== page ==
As dot.coms pour money into advertising, traditional advertisers look below the line
The dot.com companies are learning about the "mousetrap fallacy." Conventional wisdom holds that if you build a better mousetrap, the world will beat a path to your door. Not so. First off, the world needs to know about your superior approach to rodenticide; it also needs to know where your door is.
There has been a flood of advertising from Internet-based companies trying (and often failing with comical misery) to describe their mousetraps. They do, generally, succeed in telling us where the door is, since these companies typically have the same name as their Web site.
This wave of new ad business has had at least two immediate consequences and, beyond that, may produce interesting long-term effects.
First, these new advertisers are spraying money across the media landscape.
That's fine for some, but the increase in ad prices is creating problems for many everyday advertisers. Established companies with tight ad budgets are being crowded out by the newcomers. And, since the newcomers believe there's a first-mover advantage, they can't spend the money fast enough. Smart media, aware that some of their new big customers will someday be defunct ex-customers, are trying to accommodate their long-term clients, but it's hard to turn away all that money. (And ad agencies, also aware of the risk of eventual client defunctitude, are asking for, and getting, payment up front.)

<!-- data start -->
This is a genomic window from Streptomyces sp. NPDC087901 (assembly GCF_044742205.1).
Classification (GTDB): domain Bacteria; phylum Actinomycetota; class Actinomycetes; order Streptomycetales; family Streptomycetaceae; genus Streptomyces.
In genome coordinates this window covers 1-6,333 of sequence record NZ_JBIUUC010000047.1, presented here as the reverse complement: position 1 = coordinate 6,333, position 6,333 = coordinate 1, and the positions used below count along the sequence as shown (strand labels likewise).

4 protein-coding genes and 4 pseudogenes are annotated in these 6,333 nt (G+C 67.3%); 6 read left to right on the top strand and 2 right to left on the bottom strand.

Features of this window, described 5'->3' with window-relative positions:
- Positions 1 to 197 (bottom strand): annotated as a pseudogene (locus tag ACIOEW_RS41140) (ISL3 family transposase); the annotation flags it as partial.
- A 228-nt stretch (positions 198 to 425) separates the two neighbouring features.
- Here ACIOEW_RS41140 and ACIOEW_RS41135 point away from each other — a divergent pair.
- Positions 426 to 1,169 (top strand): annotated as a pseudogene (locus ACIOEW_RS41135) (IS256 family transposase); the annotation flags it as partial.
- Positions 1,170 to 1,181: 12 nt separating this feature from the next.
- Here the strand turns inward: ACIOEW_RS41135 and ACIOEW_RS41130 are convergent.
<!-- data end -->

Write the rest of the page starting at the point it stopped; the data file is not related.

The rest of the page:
The price pressure faced by conventional advertisers could encourage them to explore nonadvertising alternatives to their marketing communications needs. A direct-response program or a sales-promotion campaign can be an attractive and economical alternative when ad prices soar beyond reach. Indeed, the pressure from rising ad prices stands to encourage advertisers that have only flirted with below-the-line techniques to use them for real.
A shift toward basing ad agency compensation on client sales results, rather than on client ad spending, can hasten the adoption of new techniques. It would assuage agency fears of trying something new, even at shops that, to date, have only worked on advertising.
Below-the-line disciplines have been growing faster than conventional advertising for at least the past decade. These now account for half, or more, of the total revenues of Omnicom and WPP. Both companies, in their discussions of recent financial results, point out how conventional advertising, though growing, continues to decline in relative size.
And what will happen when the dot.com business crests? A lot will depend on the timing. If it happens soon, we may see a quarter or so of media and agency revenue softness with things soon reverting to normal. If the price pressure continues for more than a year, enough clients perhaps would have broken their dependence on conventional advertising and think twice about coming back, which might force the ad industry to come up with a better mousetrap.
Alan Gottesman is principal of West End Consulting in New York. He can be reached at westendal pobox.com.